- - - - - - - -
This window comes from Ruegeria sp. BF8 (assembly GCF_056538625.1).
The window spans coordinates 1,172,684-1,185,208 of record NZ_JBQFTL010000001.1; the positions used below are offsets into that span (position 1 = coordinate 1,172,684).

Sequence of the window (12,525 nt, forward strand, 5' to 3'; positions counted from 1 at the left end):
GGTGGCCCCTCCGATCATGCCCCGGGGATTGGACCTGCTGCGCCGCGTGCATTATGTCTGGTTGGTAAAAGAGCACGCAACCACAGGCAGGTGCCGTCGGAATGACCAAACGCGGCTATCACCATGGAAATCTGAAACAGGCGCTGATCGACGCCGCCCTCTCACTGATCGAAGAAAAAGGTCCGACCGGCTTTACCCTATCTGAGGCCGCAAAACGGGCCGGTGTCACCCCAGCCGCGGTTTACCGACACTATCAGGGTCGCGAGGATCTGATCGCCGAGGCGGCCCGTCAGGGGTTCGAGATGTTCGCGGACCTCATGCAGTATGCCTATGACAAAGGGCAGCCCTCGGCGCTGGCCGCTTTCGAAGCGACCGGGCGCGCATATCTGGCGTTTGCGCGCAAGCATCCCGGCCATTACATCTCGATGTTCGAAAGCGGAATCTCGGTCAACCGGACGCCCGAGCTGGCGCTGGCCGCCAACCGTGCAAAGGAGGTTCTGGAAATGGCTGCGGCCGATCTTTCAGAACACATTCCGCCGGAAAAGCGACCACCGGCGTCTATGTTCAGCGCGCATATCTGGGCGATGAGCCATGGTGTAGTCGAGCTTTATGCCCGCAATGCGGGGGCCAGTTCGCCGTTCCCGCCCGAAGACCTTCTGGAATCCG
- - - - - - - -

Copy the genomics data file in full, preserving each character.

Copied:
This window comes from Ruegeria sp. BF8 (assembly GCF_056538625.1).
The window spans coordinates 1,172,684-1,185,208 of record NZ_JBQFTL010000001.1; the positions used below are offsets into that span (position 1 = coordinate 1,172,684).

Sequence of the window (12,525 nt, forward strand, 5' to 3'; positions counted from 1 at the left end):
GGTGGCCCCTCCGATCATGCCCCGGGGATTGGACCTGCTGCGCCGCGTGCATTATGTCTGGTTGGTAAAAGAGCACGCAACCACAGGCAGGTGCCGTCGGAATGACCAAACGCGGCTATCACCATGGAAATCTGAAACAGGCGCTGATCGACGCCGCCCTCTCACTGATCGAAGAAAAAGGTCCGACCGGCTTTACCCTATCTGAGGCCGCAAAACGGGCCGGTGTCACCCCAGCCGCGGTTTACCGACACTATCAGGGTCGCGAGGATCTGATCGCCGAGGCGGCCCGTCAGGGGTTCGAGATGTTCGCGGACCTCATGCAGTATGCCTATGACAAAGGGCAGCCCTCGGCGCTGGCCGCTTTCGAAGCGACCGGGCGCGCATATCTGGCGTTTGCGCGCAAGCATCCCGGCCATTACATCTCGATGTTCGAAAGCGGAATCTCGGTCAACCGGACGCCCGAGCTGGCGCTGGCCGCCAACCGTGCAAAGGAGGTTCTGGAAATGGCTGCGGCCGATCTTTCAGAACACATTCCGCCGGAAAAGCGACCACCGGCGTCTATGTTCAGCGCGCATATCTGGGCGATGAGCCATGGTGTAGTCGAGCTTTATGCCCGCAATGCGGGGGCCAGTTCGCCGTTCCCGCCCGAAGACCTTCTGGAATCCG